The celebration of the 40th anniversary of the Constitution brings together several generations of Spaniards. The generation of those who made it possible; the generation of those of us who continued that effort until the democratic system provided by the Constitution was fully established; the generation of our children who were born in Spain as part of the European construction project and the protagonist of a great historical success story. And it also brings together that generation, the most recent, which has been born in a country full of possibilities and a world in transformation. The Constitution has not gone down in history with the adjectives usual in previous constitutional texts. It is not a radical or conservative Constitution, of the left or of the right, it is not a Constitution that is defined by a certain political form; it is simply the Constitution of the Spanish people.
We have obtained everything we could ask for to the Constitution. An extraordinary effort of reconciliation between Spanish people from their firm will to not to repeat the terror of the rupture and civil confrontation. An advanced democratic system, with a wide repertoire of guaranteed rights and freedoms. A political framework in which the alternation in power, in accordance with the will of the citizens expressed in the ballot boxes, reflects the normality of democratic life. A system of freedoms that would allow us to share the great project of European integration as we are doing. An institutional set headed by the Crown as a symbol of unity and permanence of the nation has served the general interests with more than reasonable efficiency and, in any case, comparable to the democratic societies that are similar to ours. A model of welfare built with a great effort of solidarity of the Spanish people in which it has been possible to develop universal and quality public services.
By this I do not mean that the Constitution has been a magic recipe. Nothing would have been done without the effort of the Spaniards, without their civic commitment and, of course, without the maximum sacrifice, until the surrender of their lives, of those who defended the Constitution with heroic courage against those who wanted to destroy it through terror. We should always, but on this anniversary with all the more reason, recognize and pay tribute to those victims for the freedom of all. What the Constitution has given us is a good roadmap for progress as a society and for leaving behind a supposed inability of the Spanish people to govern ourselves in freedom, putting an end to the perverse tradition of policies of exclusion and violence towards the adversary.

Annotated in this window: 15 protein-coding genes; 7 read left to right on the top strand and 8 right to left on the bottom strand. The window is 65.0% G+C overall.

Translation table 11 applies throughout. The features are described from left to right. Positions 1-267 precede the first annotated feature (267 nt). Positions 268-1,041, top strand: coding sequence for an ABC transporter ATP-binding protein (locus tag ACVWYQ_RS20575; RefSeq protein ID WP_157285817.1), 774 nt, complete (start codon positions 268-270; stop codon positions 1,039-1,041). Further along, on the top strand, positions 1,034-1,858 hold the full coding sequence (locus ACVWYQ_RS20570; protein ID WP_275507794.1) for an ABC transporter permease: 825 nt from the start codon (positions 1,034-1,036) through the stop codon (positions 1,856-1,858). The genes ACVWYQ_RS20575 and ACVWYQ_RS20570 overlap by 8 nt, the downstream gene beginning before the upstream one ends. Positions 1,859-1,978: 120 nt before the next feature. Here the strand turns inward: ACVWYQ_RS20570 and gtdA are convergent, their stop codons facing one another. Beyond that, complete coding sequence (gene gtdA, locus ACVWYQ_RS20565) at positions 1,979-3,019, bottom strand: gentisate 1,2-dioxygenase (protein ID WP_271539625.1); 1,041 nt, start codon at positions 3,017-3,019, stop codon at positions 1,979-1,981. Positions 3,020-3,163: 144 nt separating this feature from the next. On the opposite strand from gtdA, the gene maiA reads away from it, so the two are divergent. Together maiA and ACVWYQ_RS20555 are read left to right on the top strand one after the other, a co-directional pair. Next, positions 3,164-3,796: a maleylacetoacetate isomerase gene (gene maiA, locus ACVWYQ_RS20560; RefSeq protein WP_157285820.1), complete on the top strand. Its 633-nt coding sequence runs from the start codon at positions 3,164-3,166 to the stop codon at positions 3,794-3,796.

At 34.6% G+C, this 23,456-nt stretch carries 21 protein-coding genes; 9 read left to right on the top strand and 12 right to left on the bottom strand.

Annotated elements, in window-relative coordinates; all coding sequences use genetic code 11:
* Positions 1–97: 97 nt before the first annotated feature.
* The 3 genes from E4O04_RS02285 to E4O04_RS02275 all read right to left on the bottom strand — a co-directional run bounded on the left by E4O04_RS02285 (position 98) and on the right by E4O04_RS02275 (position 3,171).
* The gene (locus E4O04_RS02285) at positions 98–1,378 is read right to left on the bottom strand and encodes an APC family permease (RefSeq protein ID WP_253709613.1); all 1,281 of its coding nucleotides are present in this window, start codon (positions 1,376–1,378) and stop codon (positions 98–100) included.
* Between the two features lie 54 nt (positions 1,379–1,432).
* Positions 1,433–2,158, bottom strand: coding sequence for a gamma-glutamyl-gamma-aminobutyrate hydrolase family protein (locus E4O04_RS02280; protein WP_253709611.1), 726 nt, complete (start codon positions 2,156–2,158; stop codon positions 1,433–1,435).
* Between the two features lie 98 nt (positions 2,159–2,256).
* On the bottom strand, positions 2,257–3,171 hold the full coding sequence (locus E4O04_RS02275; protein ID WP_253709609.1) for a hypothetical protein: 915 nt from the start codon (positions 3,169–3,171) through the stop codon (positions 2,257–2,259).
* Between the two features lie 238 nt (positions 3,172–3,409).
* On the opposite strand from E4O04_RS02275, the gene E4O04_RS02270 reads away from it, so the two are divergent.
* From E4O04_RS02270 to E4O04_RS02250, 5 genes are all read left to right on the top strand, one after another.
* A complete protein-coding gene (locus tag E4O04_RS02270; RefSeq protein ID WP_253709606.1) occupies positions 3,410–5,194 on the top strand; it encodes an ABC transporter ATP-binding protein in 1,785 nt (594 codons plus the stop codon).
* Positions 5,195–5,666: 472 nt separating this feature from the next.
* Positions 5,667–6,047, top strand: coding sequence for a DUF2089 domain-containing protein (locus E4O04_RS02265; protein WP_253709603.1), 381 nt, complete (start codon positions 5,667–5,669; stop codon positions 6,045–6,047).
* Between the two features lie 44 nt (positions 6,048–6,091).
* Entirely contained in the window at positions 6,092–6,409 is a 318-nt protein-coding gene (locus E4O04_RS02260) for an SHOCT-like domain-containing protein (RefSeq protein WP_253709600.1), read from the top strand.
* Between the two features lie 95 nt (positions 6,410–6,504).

We cannot forget that this commemoration takes place when the Constitution suffers a serious and continuous challenge from secessionism in Catalonia. Moreover, from the insane revisionism of the constitutional pact to discredit the effort of encounter between the Spanish people and the accumulation of anti-system forces that, in the form of nationalisms and populisms, bring to Europe today the most disturbing shadows of the past of the Continent. They are challenges not against a text or a few words, they are challenges that seek to destroy the framework of coexistence of all citizens; that exclude because they want to assume the right of a few to decide for all; that fracture because only in the rupture of society can their discourse of antagonism and revenge prosper. This situation gives rise to justifiable concern among many. We cannot allow extremists who believe they have outstanding accounts with the transition to occupy a space in Spanish politics that the ballot boxes have denied them, nor can we allow secessionists to seek the bankruptcy of Europe's most decentralized state in which Spain's diversity has been fully recognized, protected and safeguarded. Everyone is free to profess the political ideas they prefer, especially since the Constitution protects that freedom. What no one has the right to do is to impose those ideas, and that is exactly what happens when someone believes that their ideas or desires enable them to violate the law and deny the rule of law. Spain has never achieved anything from the protagonism of extremes. The Constitution, democracy and representative institutions are the result and require a great deal of consensus, respect for the rules of the game and the capacity to confront without calling into question the very system that makes this confrontation possible in the peaceful and free terms of a pluralist society. To renew the Constitution is not to rewrite it, but to strengthen what is meant by our will to continue living together and free under the protection of the law.